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  • Women in Combat

    The author of a new book contends that women shouldn't be in the front lines.
  • Blackwater Says Guards Were Betrayed by Iraqi Forces on 2004 Mission

        WASHINGTON — Heavier guns and sturdier trucks would not have saved a team of Blackwater USA guards brutally killed in March 2004 after being lured by corrupt Iraqi forces into a well-planned ambush, the embattled private security contractor contends in a report to Congress.    This conclusion sharply contradicts the findings of a congressional investigation led by House Democrats and a wrongful death lawsuit filed by the families of the four slain guards. Blackwater is cast in both as an incompetent, penny-pinching outfit that sent an undermanned and poorly equipped detail through Fallujah, a known insurgent stronghold 40 miles west of Baghdad.    In the 10-page report, obtained by The Associated Press and delivered Tuesday to lawmakers, Blackwater says Democrats and the lawyer for the families have teamed up against the company for political gain.    While calling the deaths "a tragic event," Blackwater says the incident was unavoidable and the guards — former Navy SEALs and...
  • N.Y. Might Ban Display of Noose

    ALBANY, N.Y. — Following a rash of cases involving nooses, the state Legislature Monday moved toward making it a felony to display the symbol of lynchings in the Old South in a threatening manner."We won't tolerate this," said Sen. Dean G. Skelos, a Long Island Republican who sponsored the measure that passed Monday in the Senate. "There is no place for racism and intimidation in America."The bill also covers etching, drawing or painting the symbol. He said that, as in the case of Nazi symbols and burning crosses, an intent to threaten or harass would be part of an anti-noose law.The Democrat-led Assembly may convene Tuesday and could consider the measure then.Skelos said the recent "rash of incidents clearly demonstrates the need for tough new penalties."Monday's Senate vote came as New York City police said a black high school teacher in Brooklyn had been targeted with a letter containing racial slurs and a string tied into a noose.The teacher told police she received the letter...
  • Image Is Everything

    An online exhibit showcases the best and worst of American campaign commercials
  • A Rat Pack Son of a Gun

    The last surviving member of the Rat Pack, Bishop was the stone-faced comic in Frank Sinatra and Dean Martin's rowdy bunch of crooners. He died at his California home after a long illness. Regis Philbin, who broke into TV as his sidekick on "The Joey Bishop Show," shared this memory:In the 1960s, Joey was the fill-in for Johnny Carson on the "Tonight Show." But it's easy to go in and pinch-hit for someone: you just sit in the chair and do what's been done. The pressure starts when it's your own show—and Joey felt it when "The Joey Bishop Show" launched in 1967. It was his big shot in a fierce late-night talk-show market. So every day before taping, we'd walk around Hollywood, talking through jokes and trying to relax. Joey would smoke a few cigarettes and drink a cup of coffee. It was an upper for him to leave the studio in a polo shirt with the collar popped and people calling his name. It also calmed him. He'd know he was doing a good job when people yelled his famous line. "Joey!...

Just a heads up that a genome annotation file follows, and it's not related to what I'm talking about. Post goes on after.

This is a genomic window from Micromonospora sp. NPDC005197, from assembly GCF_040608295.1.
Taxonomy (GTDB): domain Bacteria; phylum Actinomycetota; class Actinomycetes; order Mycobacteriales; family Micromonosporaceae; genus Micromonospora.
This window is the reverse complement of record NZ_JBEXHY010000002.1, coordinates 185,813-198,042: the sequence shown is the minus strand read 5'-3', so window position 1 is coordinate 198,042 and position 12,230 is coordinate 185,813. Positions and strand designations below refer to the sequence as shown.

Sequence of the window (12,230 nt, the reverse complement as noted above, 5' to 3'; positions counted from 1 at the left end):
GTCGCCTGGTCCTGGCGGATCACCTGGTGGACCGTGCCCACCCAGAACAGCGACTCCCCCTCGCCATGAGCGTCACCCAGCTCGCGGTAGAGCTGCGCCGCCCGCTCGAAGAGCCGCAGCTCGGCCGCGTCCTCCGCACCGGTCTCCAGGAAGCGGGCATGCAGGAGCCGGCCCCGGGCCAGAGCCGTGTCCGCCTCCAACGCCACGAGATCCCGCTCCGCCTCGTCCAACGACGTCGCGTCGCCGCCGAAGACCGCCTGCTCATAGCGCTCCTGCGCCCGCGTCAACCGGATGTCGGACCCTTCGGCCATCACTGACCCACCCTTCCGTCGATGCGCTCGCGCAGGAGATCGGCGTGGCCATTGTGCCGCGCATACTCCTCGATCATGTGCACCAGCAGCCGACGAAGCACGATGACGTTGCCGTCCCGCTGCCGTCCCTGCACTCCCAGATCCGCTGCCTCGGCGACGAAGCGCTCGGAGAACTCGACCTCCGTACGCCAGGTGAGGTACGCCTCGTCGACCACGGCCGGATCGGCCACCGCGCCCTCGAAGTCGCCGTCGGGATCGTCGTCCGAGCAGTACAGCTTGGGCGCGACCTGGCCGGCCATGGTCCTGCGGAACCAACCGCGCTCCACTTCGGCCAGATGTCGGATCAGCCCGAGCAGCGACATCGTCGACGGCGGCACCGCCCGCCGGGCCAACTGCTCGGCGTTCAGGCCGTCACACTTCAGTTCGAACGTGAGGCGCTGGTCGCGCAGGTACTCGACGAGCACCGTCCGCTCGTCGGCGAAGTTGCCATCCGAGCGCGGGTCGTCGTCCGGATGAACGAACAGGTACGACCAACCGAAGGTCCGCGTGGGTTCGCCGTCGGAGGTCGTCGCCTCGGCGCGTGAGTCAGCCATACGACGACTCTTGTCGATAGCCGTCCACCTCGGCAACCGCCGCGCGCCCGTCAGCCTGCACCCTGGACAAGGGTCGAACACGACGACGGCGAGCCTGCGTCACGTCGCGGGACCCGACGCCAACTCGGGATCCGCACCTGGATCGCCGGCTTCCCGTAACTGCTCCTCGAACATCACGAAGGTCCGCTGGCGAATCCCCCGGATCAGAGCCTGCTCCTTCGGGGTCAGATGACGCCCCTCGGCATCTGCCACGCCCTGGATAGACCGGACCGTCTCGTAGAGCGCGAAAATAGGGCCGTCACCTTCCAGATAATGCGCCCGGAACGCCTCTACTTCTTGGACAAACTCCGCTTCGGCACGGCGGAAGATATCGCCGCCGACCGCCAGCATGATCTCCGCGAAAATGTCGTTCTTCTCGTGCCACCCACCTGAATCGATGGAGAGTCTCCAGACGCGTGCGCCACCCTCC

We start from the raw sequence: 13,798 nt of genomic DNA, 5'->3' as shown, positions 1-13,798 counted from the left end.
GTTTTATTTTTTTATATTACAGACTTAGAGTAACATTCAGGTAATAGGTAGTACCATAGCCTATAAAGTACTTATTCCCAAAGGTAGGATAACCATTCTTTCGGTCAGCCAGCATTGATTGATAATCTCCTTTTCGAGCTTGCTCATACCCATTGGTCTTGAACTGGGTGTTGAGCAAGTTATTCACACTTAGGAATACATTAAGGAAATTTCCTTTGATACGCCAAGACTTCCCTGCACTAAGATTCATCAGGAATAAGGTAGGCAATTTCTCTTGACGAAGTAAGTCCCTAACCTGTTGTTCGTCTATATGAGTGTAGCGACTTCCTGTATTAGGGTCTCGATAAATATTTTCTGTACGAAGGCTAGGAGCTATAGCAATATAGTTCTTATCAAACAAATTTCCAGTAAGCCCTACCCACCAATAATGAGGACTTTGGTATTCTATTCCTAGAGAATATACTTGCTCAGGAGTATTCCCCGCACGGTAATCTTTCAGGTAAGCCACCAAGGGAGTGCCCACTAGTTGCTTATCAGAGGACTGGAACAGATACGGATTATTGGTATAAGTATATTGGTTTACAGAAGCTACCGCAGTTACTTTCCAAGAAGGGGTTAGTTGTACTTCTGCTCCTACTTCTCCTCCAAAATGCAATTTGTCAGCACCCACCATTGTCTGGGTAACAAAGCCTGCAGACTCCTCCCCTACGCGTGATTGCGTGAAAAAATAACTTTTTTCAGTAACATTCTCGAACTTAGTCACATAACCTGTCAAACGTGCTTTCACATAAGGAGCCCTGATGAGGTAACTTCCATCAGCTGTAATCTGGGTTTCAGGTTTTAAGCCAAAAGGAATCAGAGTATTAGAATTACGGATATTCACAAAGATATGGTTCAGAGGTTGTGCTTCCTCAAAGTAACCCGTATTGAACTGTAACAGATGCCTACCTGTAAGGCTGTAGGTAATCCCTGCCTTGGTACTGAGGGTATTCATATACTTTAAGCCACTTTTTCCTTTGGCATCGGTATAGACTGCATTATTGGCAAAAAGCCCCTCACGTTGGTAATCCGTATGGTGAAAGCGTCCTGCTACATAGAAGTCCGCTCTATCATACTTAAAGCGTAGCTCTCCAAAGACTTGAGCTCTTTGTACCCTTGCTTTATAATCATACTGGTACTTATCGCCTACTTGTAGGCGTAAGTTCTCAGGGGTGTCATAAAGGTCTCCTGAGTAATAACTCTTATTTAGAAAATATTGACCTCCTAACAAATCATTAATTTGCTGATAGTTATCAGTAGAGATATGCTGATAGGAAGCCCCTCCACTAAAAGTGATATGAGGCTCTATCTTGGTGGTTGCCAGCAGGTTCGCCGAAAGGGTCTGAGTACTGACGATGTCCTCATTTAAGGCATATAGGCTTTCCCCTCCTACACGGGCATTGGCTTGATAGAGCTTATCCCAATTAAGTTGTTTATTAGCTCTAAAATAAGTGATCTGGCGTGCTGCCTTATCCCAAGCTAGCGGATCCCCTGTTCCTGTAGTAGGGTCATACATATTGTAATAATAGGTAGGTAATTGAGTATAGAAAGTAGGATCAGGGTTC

• A Hil Spoof? It Wouldn’t Be Prudent.

    Hillary Clinton's rivals aren't the only ones feeling pressure from her big lead in the polls. Comics are also scrambling—to figure out how to do a good impression of her. On "Saturday Night Live," star Amy Poehler has yet to nail her Hillary. Poehler's performance during last month's season premiere—the first time she delivered a full-fledged speech as the senator—fell flat.Other skilled impressionists say Hillary's lack of a distinctive accent (her husband's), facial tic (Dubya's squint) or memorable phrase ("Wouldn't be prudent") has made her tricky to capture. "There aren't a lot of sharp angles to Hillary," says former "SNL" star Ana Gasteyer, who played her prior to Poehler. Teresa Barnwell, a professional Hillary look-alike since 1993, doesn't even try to imitate her voice, focusing instead on a perfect haircut, a black pantsuit and an eerie physical similarity. "She doesn't give me a lot to mimic," says Barnwell. Political impressionist Jim Morris, who does a killer (Bill)...